Monthly Archives: December 2013

The QH Blend on a Holiday Break


Hello everyone & happy holidays! 2013 is pretty much over & I have to say The QH Blend relaunch was a resounding success. I want to thank every reader who took time to take part in what I am creating here. Your support is never undervalued & is always appreciated. As for me, I’m taking a well deserved rest for a bit to recharge, focus on some other projects & just live. I will return in January sometime with new material. Take care everyone & see you in 2014!-QH


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The QH Blend’s Year in Music


V V Brown: Samson and Delilah^ (YOY)

Samson and Delilah

Record of 2013

Synopsis: From glowing to gothic, Brown’s Samson and Delilah brought the dark side to the illumination of her debut Travelling Like the Light (2009 / 2010). Dense, electronic and highly emotive, Brown’s command of her abilities allowed her to avoid empty pop rhetoric, in short the “artpop” prize of 2013 for sheer craftsmanship goes to Ms. Brown.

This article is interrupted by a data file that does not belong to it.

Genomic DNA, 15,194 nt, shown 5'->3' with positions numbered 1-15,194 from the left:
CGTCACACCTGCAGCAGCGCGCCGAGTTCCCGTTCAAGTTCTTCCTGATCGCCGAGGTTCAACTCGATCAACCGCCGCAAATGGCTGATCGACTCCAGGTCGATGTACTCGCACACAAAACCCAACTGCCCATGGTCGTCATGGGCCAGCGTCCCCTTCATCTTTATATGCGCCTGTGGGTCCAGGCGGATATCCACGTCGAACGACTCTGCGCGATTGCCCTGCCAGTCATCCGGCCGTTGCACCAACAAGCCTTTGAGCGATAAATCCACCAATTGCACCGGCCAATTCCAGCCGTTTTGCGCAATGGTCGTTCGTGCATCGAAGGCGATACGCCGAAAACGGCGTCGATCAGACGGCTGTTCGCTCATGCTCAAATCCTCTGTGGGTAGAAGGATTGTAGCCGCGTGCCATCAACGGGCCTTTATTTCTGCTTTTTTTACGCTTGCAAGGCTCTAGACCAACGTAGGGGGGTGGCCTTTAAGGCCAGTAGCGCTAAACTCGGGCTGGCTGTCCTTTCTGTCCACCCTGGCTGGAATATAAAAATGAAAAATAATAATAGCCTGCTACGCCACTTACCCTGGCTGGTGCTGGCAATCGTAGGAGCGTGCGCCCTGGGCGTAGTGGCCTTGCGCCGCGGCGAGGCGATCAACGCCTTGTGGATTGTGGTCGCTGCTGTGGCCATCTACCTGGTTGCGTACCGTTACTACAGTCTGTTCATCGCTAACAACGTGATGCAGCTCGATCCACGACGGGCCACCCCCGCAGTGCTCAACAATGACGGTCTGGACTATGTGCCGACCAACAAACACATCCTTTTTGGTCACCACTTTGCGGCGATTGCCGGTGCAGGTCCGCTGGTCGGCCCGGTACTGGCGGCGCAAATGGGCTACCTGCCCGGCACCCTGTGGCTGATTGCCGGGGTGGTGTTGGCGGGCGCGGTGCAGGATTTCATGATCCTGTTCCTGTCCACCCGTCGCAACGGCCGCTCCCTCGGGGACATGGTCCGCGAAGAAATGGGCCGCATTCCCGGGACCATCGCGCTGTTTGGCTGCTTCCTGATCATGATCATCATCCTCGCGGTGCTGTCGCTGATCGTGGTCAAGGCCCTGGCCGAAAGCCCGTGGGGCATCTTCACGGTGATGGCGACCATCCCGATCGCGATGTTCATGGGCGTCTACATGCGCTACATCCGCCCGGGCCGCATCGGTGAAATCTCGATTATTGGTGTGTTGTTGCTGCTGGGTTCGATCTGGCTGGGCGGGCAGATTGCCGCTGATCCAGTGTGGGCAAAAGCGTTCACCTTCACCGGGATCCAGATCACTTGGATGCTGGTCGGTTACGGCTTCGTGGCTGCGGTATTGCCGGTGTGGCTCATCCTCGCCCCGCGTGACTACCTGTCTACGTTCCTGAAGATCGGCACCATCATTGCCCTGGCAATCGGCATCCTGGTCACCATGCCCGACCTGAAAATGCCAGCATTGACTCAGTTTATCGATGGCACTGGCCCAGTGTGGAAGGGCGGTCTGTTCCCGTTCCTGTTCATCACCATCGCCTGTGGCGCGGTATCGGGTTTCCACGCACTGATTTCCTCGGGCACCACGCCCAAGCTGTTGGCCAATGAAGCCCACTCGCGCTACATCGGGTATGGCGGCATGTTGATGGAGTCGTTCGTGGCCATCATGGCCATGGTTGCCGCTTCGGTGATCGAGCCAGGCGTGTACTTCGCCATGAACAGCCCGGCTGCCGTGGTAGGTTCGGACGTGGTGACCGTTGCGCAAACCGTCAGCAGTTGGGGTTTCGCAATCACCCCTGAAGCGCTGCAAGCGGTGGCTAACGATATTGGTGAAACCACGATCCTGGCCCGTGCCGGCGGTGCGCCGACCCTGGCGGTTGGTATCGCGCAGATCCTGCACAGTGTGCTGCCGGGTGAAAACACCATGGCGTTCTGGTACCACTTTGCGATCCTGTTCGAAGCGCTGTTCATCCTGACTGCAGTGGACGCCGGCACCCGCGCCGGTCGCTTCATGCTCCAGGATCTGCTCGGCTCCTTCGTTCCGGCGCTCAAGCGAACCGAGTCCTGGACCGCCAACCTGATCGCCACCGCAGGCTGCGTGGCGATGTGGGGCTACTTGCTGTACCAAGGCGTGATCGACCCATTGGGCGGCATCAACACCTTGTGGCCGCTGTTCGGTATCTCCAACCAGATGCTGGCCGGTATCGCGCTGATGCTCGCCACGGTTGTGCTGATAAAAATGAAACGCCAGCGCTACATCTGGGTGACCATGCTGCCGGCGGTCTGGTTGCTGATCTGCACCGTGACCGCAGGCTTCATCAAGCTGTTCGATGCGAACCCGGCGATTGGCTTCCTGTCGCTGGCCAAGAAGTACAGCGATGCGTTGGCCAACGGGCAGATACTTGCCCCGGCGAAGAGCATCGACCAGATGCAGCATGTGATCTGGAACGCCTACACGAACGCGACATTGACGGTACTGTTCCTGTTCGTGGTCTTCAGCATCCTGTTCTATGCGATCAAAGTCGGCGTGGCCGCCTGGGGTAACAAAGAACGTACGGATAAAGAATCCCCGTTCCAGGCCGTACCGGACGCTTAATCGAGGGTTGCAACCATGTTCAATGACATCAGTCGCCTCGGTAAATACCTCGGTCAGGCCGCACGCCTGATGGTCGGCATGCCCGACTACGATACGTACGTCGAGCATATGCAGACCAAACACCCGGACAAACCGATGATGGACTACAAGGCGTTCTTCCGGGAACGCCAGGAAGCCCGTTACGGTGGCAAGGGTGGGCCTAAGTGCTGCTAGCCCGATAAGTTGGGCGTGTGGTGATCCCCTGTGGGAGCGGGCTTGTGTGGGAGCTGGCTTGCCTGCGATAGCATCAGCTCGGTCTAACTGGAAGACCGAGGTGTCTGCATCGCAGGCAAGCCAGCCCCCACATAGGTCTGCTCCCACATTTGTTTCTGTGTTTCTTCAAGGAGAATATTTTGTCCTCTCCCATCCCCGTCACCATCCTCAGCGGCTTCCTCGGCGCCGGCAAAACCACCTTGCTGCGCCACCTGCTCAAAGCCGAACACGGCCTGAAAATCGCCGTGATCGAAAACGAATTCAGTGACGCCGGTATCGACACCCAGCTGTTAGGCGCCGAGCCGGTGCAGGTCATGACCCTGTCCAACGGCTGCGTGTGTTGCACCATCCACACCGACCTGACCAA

[Listen / Watch: “Samson“]

!!!: Thr!!!er (Warp)


Synopsis: Dance-punk freaks ‘n’ geeks !!! (pronounced and stylized as “ChkChkChk”) topped themselves (yet again) on their fifth project Thr!!!er. From blues to synth, these pop pirates spared no expense when they redefined their dancefloor hijinks. Oh, they’re also very brainy lyricists if one paid attention to the words alongside the grooves here.

[Listen / Watch: “Californiyeah“]

Amel Larrieux: Ice Cream Everyday^ (Blisslife)


Synopsis: An alternative soul record that was uncompromised, but equally inviting? After a seven-year absence Larrieux’s Ice Cream Everyday was full of flavors: celebratory, cerebral, nocturnal, sexual and sensitive. It helped that Larrieux’s voice hadn’t lost its twinkle, it made the sugar of this treat taste so wonderful.